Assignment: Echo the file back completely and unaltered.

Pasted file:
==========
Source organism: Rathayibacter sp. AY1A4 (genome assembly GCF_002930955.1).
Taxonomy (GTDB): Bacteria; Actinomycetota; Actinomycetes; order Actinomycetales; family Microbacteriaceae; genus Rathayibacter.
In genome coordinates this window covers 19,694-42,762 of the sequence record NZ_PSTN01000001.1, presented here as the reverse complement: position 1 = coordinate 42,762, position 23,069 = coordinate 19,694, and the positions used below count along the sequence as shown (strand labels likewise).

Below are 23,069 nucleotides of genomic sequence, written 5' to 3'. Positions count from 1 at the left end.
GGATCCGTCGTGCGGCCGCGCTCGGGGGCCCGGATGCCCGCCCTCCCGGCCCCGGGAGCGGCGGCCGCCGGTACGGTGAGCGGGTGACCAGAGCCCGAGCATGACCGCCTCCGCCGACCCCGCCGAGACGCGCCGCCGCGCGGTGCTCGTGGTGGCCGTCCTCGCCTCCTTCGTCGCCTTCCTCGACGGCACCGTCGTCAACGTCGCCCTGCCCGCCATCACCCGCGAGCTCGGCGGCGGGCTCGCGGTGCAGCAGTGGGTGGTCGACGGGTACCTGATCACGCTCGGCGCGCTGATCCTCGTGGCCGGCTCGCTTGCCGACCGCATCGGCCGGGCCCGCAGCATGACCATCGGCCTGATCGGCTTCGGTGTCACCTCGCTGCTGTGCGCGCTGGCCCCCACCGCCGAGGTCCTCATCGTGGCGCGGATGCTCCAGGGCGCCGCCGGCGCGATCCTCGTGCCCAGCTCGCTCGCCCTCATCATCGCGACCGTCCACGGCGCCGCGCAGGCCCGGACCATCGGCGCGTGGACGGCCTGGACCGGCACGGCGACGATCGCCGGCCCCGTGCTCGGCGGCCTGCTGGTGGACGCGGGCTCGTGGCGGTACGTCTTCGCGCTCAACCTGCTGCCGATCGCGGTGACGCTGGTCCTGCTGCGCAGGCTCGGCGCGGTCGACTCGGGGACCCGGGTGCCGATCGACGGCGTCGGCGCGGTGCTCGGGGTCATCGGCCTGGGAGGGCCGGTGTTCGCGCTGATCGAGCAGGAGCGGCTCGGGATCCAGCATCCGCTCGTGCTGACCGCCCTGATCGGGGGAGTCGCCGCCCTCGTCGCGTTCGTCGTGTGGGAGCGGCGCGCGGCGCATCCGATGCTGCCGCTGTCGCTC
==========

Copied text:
Source organism: Rathayibacter sp. AY1A4 (genome assembly GCF_002930955.1).
Taxonomy (GTDB): Bacteria; Actinomycetota; Actinomycetes; order Actinomycetales; family Microbacteriaceae; genus Rathayibacter.
In genome coordinates this window covers 19,694-42,762 of the sequence record NZ_PSTN01000001.1, presented here as the reverse complement: position 1 = coordinate 42,762, position 23,069 = coordinate 19,694, and the positions used below count along the sequence as shown (strand labels likewise).

Below are 23,069 nucleotides of genomic sequence, written 5' to 3'. Positions count from 1 at the left end.
GGATCCGTCGTGCGGCCGCGCTCGGGGGCCCGGATGCCCGCCCTCCCGGCCCCGGGAGCGGCGGCCGCCGGTACGGTGAGCGGGTGACCAGAGCCCGAGCATGACCGCCTCCGCCGACCCCGCCGAGACGCGCCGCCGCGCGGTGCTCGTGGTGGCCGTCCTCGCCTCCTTCGTCGCCTTCCTCGACGGCACCGTCGTCAACGTCGCCCTGCCCGCCATCACCCGCGAGCTCGGCGGCGGGCTCGCGGTGCAGCAGTGGGTGGTCGACGGGTACCTGATCACGCTCGGCGCGCTGATCCTCGTGGCCGGCTCGCTTGCCGACCGCATCGGCCGGGCCCGCAGCATGACCATCGGCCTGATCGGCTTCGGTGTCACCTCGCTGCTGTGCGCGCTGGCCCCCACCGCCGAGGTCCTCATCGTGGCGCGGATGCTCCAGGGCGCCGCCGGCGCGATCCTCGTGCCCAGCTCGCTCGCCCTCATCATCGCGACCGTCCACGGCGCCGCGCAGGCCCGGACCATCGGCGCGTGGACGGCCTGGACCGGCACGGCGACGATCGCCGGCCCCGTGCTCGGCGGCCTGCTGGTGGACGCGGGCTCGTGGCGGTACGTCTTCGCGCTCAACCTGCTGCCGATCGCGGTGACGCTGGTCCTGCTGCGCAGGCTCGGCGCGGTCGACTCGGGGACCCGGGTGCCGATCGACGGCGTCGGCGCGGTGCTCGGGGTCATCGGCCTGGGAGGGCCGGTGTTCGCGCTGATCGAGCAGGAGCGGCTCGGGATCCAGCATCCGCTCGTGCTGACCGCCCTGATCGGGGGAGTCGCCGCCCTCGTCGCGTTCGTCGTGTGGGAGCGGCGCGCGGCGCATCCGATGCTGCCGCTGTCGCTC